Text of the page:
All We Do Is Begin (85).

The guns are not symbols, as any guitars might have been; they’re literal and costly and deadly and like tattoos hard to erase. And the poems come loaded with history lessons, poems like “You, Strung,” that meld the personal with the general, reality with fantasy. These are poems Holden might have written, if he had written poems. And an epigram might make for the stunning occasion of the argument, as in “Square Dance Conspiracy,” above which Henry Ford gives us his opinion on the source of jazz, which he gets wrong, though his description seems to work. In any case, “Square Dance” a great exercise in poetic apostrophe, where “Wild nights – Wild nights!” are calmed if not tamed.

I don’t get the feeling Kopka’s poems are hastily written. There’s an underlying patience, notes of growth and maturation, and his poems show both temperamental talent and writerly skills at work. The ideas begin in observation, might be confessional, but could be fictional, and ethical choices are made, dug out, and then backfilled. Description moves us forward, closer to the action:

We’re eating
poutine in a courtyard canopied
by hackberry trees….
Under the table,
the brunette unfolds a napkin
on my lap, her palm holding me
through the cloth makes a slow,
migratory circuit.

The Birds of Montreal (86)

There are three sections to “Count Four,” and a single poem introduction (“Interrogation”), for a total of 32 poems. The book is well organized and presented. No very short, tweet-like poems. The poems are formally written using poetic devices both hidden and obvious. Not that these need to be recognized for enjoyment of the book. The poems are accessible, and in that sense traditional and conservative, at least in form, rather than radical and blurred. There’s humor as well as remorse. The narrators are dynamic characters, changing from their beginnings as a result of their experiences. It seems there is no end to some of these experiences for each new generation that cometh. The poem “Hollywood Ave,” for example, takes a new pic of an old icon. Originally named Prospect Avenue, but changed to Hollywood Boulevard; too bad, Prospect far more telling. Or maybe the poem is about any one of the other 90,000 Hollywood Avenues spread throughout the country. And “Coke Folks” could easily be a nowadays sitcom.

Final Note: I very much enjoyed and like the poems in this book. I don’t want to be in most of them, but I imagine Keith Kopka doesn’t either these days. He’s no doubt moved on, this book seems to function as a kind of memoir, and I look forward to reading his future writing. For readers who would like to know more about Kopka now, here’s a link to an essay he wrote last year, titled PUNK ROCK, POETRY & THE MYTH OF MASCULINITY (OCTOBER 14, 2020 VOL. 1 BROOKLYN). But get a copy of “Count Four”; it’s the real thing.

First Snow on Fuji, 1959 (transl. 1999)

Nine stories and a “Dance-Drama” by Nobel Prize winning Japanese writer Yasunari Kawabata. Domestic settings around living quarters, gardens and paths, plants and pets, involving marital and extramarital relationships, post World War II thoughts and experiences in lovingly (at once sympathetic and detached) close, naturalistic readings of character motivations and responses – to one another, to nature, to self. In a “Translator’s Note,” Michael Emmerich summarizes the style:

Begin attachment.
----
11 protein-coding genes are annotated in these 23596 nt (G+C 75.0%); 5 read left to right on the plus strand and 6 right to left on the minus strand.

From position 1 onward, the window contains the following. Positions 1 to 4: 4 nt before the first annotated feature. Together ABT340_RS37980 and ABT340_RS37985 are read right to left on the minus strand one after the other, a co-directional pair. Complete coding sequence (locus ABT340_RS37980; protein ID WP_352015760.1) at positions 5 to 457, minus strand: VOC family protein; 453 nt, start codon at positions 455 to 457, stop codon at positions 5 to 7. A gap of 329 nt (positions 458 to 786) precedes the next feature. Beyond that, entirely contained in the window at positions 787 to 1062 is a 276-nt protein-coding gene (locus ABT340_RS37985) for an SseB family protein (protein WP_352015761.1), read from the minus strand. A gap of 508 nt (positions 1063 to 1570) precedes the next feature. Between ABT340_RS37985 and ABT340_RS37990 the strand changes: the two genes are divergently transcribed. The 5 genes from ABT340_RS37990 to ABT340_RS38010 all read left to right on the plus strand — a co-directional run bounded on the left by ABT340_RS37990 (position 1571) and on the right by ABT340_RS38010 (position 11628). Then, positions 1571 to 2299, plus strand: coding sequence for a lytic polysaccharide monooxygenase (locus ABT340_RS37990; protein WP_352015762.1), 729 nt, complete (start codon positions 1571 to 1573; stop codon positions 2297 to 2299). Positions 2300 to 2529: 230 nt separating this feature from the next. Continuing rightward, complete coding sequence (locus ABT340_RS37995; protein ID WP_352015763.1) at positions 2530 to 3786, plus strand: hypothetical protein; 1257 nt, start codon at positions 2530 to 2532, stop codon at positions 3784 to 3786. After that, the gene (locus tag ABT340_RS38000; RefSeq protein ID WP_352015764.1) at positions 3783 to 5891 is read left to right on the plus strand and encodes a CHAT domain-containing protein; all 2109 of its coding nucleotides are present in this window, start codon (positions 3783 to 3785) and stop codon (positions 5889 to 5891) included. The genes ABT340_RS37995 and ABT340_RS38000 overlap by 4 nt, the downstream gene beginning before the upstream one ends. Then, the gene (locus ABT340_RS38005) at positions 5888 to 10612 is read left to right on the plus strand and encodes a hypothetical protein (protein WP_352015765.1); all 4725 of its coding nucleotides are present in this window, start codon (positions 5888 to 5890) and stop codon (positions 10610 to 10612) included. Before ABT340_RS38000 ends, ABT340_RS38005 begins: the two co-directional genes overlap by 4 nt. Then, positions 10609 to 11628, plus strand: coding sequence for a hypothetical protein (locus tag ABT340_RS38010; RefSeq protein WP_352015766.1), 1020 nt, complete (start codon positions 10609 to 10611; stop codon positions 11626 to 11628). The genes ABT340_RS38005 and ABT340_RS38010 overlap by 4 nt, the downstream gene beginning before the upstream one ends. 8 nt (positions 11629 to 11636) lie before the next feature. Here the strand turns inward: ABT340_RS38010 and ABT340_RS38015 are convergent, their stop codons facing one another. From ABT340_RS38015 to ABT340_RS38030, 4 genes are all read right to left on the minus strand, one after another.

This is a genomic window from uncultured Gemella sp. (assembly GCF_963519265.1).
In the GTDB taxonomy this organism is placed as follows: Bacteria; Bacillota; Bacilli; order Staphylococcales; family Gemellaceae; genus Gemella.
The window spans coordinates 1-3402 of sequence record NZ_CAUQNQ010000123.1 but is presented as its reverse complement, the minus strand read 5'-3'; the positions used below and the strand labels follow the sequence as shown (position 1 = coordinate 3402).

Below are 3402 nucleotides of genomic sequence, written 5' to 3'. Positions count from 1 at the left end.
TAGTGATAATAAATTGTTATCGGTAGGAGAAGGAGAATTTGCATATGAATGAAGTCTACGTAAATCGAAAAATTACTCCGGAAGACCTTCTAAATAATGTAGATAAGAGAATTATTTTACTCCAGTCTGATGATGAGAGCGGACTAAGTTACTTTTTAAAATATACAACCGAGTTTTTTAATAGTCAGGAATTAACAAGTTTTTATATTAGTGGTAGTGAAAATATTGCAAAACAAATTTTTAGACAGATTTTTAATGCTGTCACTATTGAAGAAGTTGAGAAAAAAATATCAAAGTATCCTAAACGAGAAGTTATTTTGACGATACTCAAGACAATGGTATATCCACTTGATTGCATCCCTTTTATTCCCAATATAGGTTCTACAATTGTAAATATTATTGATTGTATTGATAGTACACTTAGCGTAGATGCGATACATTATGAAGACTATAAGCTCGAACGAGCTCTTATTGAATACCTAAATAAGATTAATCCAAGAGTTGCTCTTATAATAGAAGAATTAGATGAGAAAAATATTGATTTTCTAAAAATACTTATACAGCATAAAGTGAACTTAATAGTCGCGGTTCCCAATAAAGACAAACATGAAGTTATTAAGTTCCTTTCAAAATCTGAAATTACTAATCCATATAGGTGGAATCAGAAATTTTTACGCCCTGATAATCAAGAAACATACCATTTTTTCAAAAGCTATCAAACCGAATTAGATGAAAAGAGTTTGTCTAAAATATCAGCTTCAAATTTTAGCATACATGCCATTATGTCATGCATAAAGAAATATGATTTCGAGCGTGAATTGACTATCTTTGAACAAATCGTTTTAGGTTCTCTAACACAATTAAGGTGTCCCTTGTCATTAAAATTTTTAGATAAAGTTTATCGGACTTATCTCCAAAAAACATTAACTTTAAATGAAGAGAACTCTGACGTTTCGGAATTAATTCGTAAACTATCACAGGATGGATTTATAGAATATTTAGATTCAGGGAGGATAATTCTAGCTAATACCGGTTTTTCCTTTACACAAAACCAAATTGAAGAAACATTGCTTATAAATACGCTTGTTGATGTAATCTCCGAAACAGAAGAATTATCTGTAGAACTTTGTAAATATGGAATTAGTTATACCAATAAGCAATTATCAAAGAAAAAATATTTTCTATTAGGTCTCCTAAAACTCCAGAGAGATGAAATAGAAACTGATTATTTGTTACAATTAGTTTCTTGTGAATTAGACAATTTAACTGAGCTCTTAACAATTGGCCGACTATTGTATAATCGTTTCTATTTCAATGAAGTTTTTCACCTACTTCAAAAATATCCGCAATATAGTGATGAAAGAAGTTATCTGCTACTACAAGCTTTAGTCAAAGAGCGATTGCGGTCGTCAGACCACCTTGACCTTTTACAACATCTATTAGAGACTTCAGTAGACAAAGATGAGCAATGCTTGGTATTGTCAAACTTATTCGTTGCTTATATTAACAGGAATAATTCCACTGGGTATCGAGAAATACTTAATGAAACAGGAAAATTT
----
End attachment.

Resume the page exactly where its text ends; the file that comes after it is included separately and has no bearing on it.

“He [Kawabata] had to make the most of each unclaimed moment, each precious word. So it’s no surprise to find that the pieces in this collection are incredibly distilled, often dealing with the relationship between language and being, words and the past, and with being claimed, with losing possession of one’s historical self” (ix).

Not that the motivations and responses are necessarily absent any ambiguity, in spite of the lucid, no-nonsense prose. There might be an impulse to get away from one another, the hugging closeness of living together, from one’s own place, of wondering what taboos have to do with you, from, in the end, comparing and contrasting what you have with what you think others might have, to break one’s silence of the solitude that comes with living with someone else:

“Once more I seemed to have said too much. Wasn’t what I was doing like forcing a desperately wounded soldier to return to battle? Wasn’t it like violating a sanctuary of silence? It wasn’t as though Akifusa was unable to write – he could write letters or characters if he wanted to. Perhaps he had chosen to remain silent, chosen to be wordless because of some deep sorrow, some regret. Hadn’t my own experience taught me that no word can say as much as silence?” (167).

Kawabata’s writing is full of atmosphere created from the smells and sounds, visions and touch, of ordinary living. The effects might be described as calming, even if the events portrayed are not. And in that sense there is an acceptance of life the characters often in personal rebellion don’t want to accept, or, at least, wonder what life might be like on the other side of such acceptance. That is brought forth from description, dialog, shifting point of view, of course, but here the brush strokes, the word juxtapositions, the storytelling flow, just seem so perfect and create that sense one sometimes yearns from reading – a momentary relief, as Frost said of poetry, against the confusion of the world, even, again, if confusion is what it’s all about.